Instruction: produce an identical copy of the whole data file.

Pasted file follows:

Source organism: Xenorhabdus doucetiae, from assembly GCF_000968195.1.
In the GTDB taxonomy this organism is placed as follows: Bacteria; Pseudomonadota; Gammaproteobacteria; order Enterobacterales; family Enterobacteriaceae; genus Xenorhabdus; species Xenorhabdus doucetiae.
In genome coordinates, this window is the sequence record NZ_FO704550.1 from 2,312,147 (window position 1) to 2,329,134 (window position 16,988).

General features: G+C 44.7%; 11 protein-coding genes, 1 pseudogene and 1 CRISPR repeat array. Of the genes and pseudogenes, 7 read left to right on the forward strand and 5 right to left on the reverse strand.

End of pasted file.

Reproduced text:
Source organism: Xenorhabdus doucetiae, from assembly GCF_000968195.1.
In the GTDB taxonomy this organism is placed as follows: Bacteria; Pseudomonadota; Gammaproteobacteria; order Enterobacterales; family Enterobacteriaceae; genus Xenorhabdus; species Xenorhabdus doucetiae.
In genome coordinates, this window is the sequence record NZ_FO704550.1 from 2,312,147 (window position 1) to 2,329,134 (window position 16,988).

General features: G+C 44.7%; 11 protein-coding genes, 1 pseudogene and 1 CRISPR repeat array. Of the genes and pseudogenes, 7 read left to right on the forward strand and 5 right to left on the reverse strand.